Louisville’s South End is the location for an art crawl this weekend.
During the South Louisville Art Crawl on Sunday from 2 to 8 p.m., people can take a trolley around the area to experience its diverse arts groups, capping off the event with a free abridged performance of “Julius Caesar” from Kentucky Shakespeare.
It’s the latest event in a new series called “Arts in Neighborhoods.” Local artists in different regions of Greater Louisville design and produce the events with some financial backing from the Fund for the Arts, about $5,000 – $10,000 to support production needs and keep admission free.
Maria Tinnell, a fiber artist participating in the Sunday event, told WFPL News events like this are important because, “art is made everywhere.”
“I’ve lived in the South End my whole life,” said Tinnell, whose specialty is tiny baskets woven from linen thread and nylon cord. “My family and everybody has been artists…, my mother, my grandmother and my great grandfather. So it’s a lifelong thing for me.”
She added that, “the South End is a gem” when it comes to its businesses and cultural offerings.
Rebecca Katz, executive director of the nonprofit Southwest Dream Team, hopes the art crawl, “will encourage the rest of the city to come to a different part of town and explore parts of Louisville that they may have never even known or heard about.”
“The south and southwest part of Louisville has been plagued by negative narratives and stereotypes… I hope that people will come with an open mind,” she said.
Katz appreciated that the Fund gave creative license to the neighborhood arts groups to come up with an event they felt best-suited the area. She said they landed on an art crawl because they wanted people to have the chance to get to know the different neighborhoods in that part of the Metro.
The first Arts in Neighborhoods event was Feb. 21 at Central High School. Artists and arts groups with ties to the West End, such as Keen Dance Theatre and the West Louisville Women’s Collaborative, performed and showcased their talents.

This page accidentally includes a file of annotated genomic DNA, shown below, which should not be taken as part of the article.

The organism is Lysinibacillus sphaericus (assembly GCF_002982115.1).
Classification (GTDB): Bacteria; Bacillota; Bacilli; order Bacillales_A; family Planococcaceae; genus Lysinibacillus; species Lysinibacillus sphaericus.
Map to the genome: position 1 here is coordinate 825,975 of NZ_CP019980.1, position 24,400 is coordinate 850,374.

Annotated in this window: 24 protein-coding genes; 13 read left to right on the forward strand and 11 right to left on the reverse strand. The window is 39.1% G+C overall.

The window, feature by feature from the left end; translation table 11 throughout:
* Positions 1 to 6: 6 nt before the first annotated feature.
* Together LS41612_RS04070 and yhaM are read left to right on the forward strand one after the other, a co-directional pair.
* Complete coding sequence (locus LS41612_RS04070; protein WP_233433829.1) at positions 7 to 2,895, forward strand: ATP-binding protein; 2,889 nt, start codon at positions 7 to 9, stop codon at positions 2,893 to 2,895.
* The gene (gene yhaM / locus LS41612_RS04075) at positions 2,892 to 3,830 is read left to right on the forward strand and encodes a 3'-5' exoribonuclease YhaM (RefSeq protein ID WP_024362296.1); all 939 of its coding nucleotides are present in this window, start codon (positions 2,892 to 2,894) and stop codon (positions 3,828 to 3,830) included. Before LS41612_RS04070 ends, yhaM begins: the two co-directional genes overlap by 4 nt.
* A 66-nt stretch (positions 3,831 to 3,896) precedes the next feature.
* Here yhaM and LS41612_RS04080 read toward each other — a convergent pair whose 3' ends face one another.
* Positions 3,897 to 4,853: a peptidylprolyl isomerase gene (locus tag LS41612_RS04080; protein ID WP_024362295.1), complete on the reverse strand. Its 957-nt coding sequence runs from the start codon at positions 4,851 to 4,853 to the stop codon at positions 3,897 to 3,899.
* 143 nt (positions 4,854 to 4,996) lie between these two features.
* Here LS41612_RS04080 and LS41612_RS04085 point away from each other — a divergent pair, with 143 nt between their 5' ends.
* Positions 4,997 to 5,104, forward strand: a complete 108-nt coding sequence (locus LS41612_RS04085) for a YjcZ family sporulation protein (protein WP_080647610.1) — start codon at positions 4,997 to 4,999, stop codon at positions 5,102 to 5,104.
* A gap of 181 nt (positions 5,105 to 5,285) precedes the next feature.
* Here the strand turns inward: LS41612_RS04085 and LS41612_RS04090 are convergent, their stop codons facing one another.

“We want you to walk across the street, and get engaged in arts with your neighborhood,”
Fund for the Arts president and CEO Andre Kimo Stone Guess said during a Monday press conference at the Little Loomhouse in the South End.
“And one of the things that we wanted to make sure that we do, we have these wonderful neighborhoods in our city, and we wanted to create a patchwork quilt that showcases the arts in each one of those neighborhoods,” he continued.
Michelle Amos, executive director of the Little Loomhouse, which has been in existence for more than 80 years and is also participating on Sunday, has been excited for the South End to get its turn at producing an Arts in Neighborhoods event.
“I think this initiative is one way to showcase artists where they are, and bring them out and celebrate the individual neighborhoods,” she said.
She’d like to see the South End edition grow in the future so the “neighborhoods themselves even take ownership of that.”
Sunday’s South Louisville Art Crawl featured artists and businesses also include the Academy of Flamenco Arts, River Lotus Lion Dance, Louisville Dance, Norma Drish, Gregory Acker and Fernando Moya, Leiser Tito Quesada, The Rosewater bookstore, Americana Fiberworks, Thang Long Grocery Store, Colonial Gardens, Caribbean Cafe, Liberty Tattoo and Art Parlor and others.